The Ballad of Bering Strait
review by Elias Savada, 21 February 2003

Emmy Award winner Nina Gilden Seavey's long-in-gestation cinéma-vérité documentary The Ballad of Bering Strait asks the proverbial question: If a Russian country-and-western band lands in Nashville will anyone listen? Or, if a nice Jewish girl from St. Louis makes a film about seven relatively unknown Soviet youngsters in search of fame and fortune in the heartland of America, will audiences come, watch, and cheer?

Hopefully, sympathetically, da! At least I have been persuaded that a group of highly motivated and classically-trained musicians (who all speak and sing perfectly understandable English) from Obninsk, a city sixty miles south of Moscow, is much more than just your five-and-dime blue-plate special. Of all the Nashville-bound performers grabbing for the brass ring, Bering Strait finally seems poised for the recognition that Seavey so obviously wants her audience to hoist upon these poised, anxious, and easily watchable kids. After a nearly four-year rollercoaster struggle (crisply edited down to ninety-eight minutes) to get their music heard and eventually embraced by the masses, these five jacks and two jills now find their vulnerable selves empathically captured on high-definition tape tumbling down hill after hill of busted record deals, occasional homesickness, and the difficult replacement of the original bass player. I was reminded of This Is Spinal Tap's spontaneously combustible moments when an apartment shared by several members of Bering Strait burns down. Ballad is anything but comic, however, as Seavey and her crew showcase the frustration of her foreign-born Jobs and that of their American-born manager Mike Kinnamon, a bald-headed father figure who counsels and houses the kids throughout their extended, emotional wasteland of broken dreams and re-discovery. Kinnamon deserves a yeoman's serving of gratitude for embracing these strangers in a strange land (the Russians and the film crew) and nearly losing his shirt (his other businesses failed as he tried to feed everyone) forever fostering those backstage Mickey Rooney-Judy Garland visions of performing at the Grand Ole Opry.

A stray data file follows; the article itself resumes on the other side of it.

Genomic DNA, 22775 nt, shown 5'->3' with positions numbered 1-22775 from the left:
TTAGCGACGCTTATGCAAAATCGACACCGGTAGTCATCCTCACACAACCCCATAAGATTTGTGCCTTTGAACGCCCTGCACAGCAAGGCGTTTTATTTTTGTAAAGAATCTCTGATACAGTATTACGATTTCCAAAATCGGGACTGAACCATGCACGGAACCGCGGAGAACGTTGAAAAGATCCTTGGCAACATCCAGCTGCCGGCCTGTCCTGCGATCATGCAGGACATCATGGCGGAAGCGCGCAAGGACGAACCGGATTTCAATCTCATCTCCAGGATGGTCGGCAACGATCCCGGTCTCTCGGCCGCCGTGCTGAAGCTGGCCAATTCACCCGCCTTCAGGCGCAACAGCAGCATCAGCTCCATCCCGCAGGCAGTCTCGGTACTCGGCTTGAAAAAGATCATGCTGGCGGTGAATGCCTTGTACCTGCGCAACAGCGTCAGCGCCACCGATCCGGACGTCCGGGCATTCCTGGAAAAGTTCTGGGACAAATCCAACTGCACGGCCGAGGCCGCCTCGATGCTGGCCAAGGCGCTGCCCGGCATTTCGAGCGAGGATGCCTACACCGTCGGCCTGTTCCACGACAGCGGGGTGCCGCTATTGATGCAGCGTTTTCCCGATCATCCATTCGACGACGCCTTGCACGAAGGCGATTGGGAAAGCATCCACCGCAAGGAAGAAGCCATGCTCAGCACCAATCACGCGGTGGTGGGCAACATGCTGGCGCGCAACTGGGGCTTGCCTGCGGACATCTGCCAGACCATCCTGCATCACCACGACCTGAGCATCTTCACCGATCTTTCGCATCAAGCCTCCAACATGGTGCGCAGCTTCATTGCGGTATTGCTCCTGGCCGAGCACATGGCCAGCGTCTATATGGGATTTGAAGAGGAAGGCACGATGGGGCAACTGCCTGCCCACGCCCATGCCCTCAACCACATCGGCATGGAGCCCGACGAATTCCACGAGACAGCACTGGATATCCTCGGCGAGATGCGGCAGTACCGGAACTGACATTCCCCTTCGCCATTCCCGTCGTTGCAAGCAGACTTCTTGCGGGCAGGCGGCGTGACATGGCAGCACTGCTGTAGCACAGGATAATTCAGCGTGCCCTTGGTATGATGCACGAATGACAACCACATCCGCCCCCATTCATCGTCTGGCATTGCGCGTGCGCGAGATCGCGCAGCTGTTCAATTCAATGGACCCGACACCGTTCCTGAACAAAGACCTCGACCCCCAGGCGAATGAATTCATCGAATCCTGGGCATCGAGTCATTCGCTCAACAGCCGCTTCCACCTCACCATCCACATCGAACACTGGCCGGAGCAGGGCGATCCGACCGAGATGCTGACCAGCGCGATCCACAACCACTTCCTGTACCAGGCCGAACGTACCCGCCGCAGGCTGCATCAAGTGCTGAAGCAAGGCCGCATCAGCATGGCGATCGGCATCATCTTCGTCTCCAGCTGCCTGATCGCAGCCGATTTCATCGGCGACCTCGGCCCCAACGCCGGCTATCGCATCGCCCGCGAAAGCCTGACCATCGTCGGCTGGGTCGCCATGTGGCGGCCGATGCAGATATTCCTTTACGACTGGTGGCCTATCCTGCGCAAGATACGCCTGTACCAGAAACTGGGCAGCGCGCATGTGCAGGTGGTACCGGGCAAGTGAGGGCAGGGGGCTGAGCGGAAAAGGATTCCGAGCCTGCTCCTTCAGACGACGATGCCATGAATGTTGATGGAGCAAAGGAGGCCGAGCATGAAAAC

Seavey, whose two most notable efforts have been A Paralyzing Fear: The Story of Polio in America for PBS and Discovery Channel's The Battle of the Alamo, which she co-directed with Academy Award-winning filmmaker Paul Wagner, began the journey of her latest effort when she was searching to expand her oeuvre beyond her previous purely historical pieces. A huge country-and-western fan, she contacted then Arista music executive Tim DuBois in early 1999, inquiring if there was any up-and-coming talent she could photograph on the way to success. DuBois offered up seven Russian teenagers (well, the drummer was actually in his twenties) his label had just signed and Seavey took the bait. Traveling to Nashville, where the director heard the first four recordings by the recently arrived group, a deal was quickly struck. The Japanese co-producer, NMK, came aboard as filming started in July 1999, catering to the large base of C&W fans back home (oh, you didn't know it's big over there?). The downside of the film's release on Japan's high-definition service was its elimination it from Oscar contention in the Documentary category. It's certainly not the first time that a well deserving film has been shut out of the Academy Award competition by asinine rules.